Part of homesteading and rural living not only involves getting away from the city, but also for many people it means going off the grid and living in a green, self-sufficient way. The sun is one of our greatest resources, and it’s there for the taking — provided you can figure out how to make it work for your benefit using solar panels.
Why pay the power company more than you have to? Why throw money away to the power company when that money can be used to pay for your new solar system? With a qualified electrician and some batteries, you could install a transfer switch and disconnect yourself from the grid.
Benefits to Going Solar
Autonomy. When massive power outages occur, you have your own power plant.
Freedom From Utility Companies. Over time — mind you, it will take a while to pay back your initial loan for having the panels installed — you won’t be paying the power company every month for providing a service the sun can give you for free.
Tax Credits. The federal government will provide a tax credit amounting to 26% of the total cost of your solar panel installation.
Rebates. In addition to tax credits, there are numerous programs such as Net Energy Metering, Solar Renewable Energy Credits, Solar Tax Exemptions, and straight-out cash rebates for switching from the power grid to solar panels.
- The company will acquire the proper permits and do the design and installation of your panels.
- Picking where the solar control boxes are installed requires some consideration. I ended up putting the one on my house in the wrong place, and it will need to be moved.
- The install crew is nowhere near as familiar with your land as you are. So make sure they aren’t going to accidentally cut through a water or electric line. Don’t be afraid to speak up.
- Make sure the panels are positioned exactly where you want for maximum exposure to the sun.
- They can be ground-mounted. This also provides a lot of creative storage as well as no holes in your roof. Mount as tall as possible if you plan to use your panels as a storage shed.
- Solar panels can be ugly if placed wrong. Make sure you do a strong proper prior planning session of where they should go before they install it.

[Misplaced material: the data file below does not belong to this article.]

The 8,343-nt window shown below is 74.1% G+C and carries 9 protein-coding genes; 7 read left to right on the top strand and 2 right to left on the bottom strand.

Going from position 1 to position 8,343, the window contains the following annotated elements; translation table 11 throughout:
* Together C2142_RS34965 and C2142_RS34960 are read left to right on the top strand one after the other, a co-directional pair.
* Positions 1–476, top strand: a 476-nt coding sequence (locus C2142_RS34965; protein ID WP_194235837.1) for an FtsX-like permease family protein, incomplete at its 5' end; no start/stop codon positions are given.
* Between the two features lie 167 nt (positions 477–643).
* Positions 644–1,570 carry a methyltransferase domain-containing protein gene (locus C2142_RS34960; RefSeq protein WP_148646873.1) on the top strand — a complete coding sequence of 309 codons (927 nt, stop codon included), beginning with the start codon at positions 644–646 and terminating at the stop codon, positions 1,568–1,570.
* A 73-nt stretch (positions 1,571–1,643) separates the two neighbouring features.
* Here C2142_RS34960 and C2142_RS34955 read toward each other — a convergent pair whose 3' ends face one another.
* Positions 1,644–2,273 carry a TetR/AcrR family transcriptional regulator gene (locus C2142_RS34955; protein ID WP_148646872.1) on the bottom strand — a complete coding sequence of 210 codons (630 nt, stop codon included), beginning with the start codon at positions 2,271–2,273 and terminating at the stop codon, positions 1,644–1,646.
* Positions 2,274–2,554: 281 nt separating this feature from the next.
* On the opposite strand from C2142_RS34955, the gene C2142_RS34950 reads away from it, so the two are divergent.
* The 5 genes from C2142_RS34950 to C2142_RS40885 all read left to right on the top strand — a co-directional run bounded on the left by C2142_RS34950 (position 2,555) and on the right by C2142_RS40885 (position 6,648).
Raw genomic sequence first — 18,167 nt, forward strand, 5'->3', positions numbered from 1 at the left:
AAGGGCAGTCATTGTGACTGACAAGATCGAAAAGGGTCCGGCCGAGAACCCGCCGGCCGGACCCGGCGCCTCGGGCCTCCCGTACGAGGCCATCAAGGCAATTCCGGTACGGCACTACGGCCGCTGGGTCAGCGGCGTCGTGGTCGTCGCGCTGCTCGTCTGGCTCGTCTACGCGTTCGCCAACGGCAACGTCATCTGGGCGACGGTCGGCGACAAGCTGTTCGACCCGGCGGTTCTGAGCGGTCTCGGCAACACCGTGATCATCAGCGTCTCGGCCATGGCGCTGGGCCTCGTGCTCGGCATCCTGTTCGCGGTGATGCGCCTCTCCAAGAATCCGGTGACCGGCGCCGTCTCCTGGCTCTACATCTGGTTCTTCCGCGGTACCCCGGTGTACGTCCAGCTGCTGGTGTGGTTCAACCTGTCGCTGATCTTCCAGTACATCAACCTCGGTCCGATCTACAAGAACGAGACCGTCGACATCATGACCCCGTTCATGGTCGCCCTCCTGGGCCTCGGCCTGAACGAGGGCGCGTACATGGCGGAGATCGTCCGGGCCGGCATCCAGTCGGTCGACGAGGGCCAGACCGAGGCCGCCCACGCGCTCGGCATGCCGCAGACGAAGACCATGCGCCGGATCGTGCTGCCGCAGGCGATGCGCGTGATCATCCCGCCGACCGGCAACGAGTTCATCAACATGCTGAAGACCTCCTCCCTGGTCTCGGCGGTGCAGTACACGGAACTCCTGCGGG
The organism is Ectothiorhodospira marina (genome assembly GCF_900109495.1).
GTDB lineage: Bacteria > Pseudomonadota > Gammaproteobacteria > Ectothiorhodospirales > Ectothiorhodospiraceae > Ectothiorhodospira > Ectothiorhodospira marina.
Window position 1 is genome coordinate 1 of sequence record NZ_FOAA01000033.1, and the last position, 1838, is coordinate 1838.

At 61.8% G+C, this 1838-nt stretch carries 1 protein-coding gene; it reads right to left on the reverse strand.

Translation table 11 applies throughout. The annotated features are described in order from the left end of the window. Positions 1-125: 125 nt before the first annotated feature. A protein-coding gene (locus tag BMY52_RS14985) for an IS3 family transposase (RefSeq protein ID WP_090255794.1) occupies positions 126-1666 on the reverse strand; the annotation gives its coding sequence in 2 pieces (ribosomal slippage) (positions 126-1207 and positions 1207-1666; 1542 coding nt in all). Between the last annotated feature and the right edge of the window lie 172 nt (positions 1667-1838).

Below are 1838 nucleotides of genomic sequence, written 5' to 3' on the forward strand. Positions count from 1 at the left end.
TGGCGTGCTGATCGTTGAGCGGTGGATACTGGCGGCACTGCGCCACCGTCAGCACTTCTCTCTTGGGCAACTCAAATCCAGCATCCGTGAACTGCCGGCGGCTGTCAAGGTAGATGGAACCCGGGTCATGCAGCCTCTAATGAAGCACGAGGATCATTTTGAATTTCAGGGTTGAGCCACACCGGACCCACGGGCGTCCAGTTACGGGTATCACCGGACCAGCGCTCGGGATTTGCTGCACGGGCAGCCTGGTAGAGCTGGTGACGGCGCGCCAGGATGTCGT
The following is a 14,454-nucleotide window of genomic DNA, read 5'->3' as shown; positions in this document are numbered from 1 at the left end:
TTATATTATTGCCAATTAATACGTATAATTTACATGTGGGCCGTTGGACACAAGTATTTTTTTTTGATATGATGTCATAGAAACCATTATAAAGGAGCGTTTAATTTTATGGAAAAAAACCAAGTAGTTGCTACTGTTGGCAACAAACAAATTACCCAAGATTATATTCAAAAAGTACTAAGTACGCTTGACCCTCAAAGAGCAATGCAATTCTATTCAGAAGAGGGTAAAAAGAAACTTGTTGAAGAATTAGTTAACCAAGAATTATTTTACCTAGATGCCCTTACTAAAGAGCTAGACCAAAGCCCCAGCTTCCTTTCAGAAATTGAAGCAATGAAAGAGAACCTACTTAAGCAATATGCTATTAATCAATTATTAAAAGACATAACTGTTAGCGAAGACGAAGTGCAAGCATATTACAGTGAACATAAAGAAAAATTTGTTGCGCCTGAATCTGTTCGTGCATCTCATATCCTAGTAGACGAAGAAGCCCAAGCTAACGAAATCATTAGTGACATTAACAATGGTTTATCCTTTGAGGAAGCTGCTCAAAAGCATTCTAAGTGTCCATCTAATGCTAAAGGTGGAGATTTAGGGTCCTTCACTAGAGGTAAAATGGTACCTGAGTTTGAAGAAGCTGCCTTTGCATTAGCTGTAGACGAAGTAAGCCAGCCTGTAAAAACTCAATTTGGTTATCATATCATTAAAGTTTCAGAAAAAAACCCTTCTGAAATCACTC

- If the initial cost of installation is prohibitive, keep in mind that solar panels can be added over time. So that’s an option.
Negotiating A Solar Panel Loan
- Solar salesmen are much like car salesmen: somewhat pushy and impatient, although you still end up with your own power plant instead of a flashy ride.
- I was able to upgrade my old electrical system and roll it into my solar loan.
- You still have to pay a grid fee and a loan payment on the system.
- The system is warrantied for the life of the loan.
- The loan is long-term, so my kids may find out how well the warranty works.
- The loan is fully transferable. So it’s not a problem to sell. Keep in mind that the loan is cheaper than a monthly power bill, so that turns into a selling point.
How Most Solar Panel Systems Work
- You’re still using your electric company’s power.
- Your solar panels produce power and puts it back to the grid.
- You get a new meter that tracks how much power your system puts back to the grid.
- Your power company issues your account with credit that you use for your everyday needs.
- It is possible that you may use more power than you produce and have to pay a loan and a bill. This is common for the first few months, but after a while the system will have paid for itself.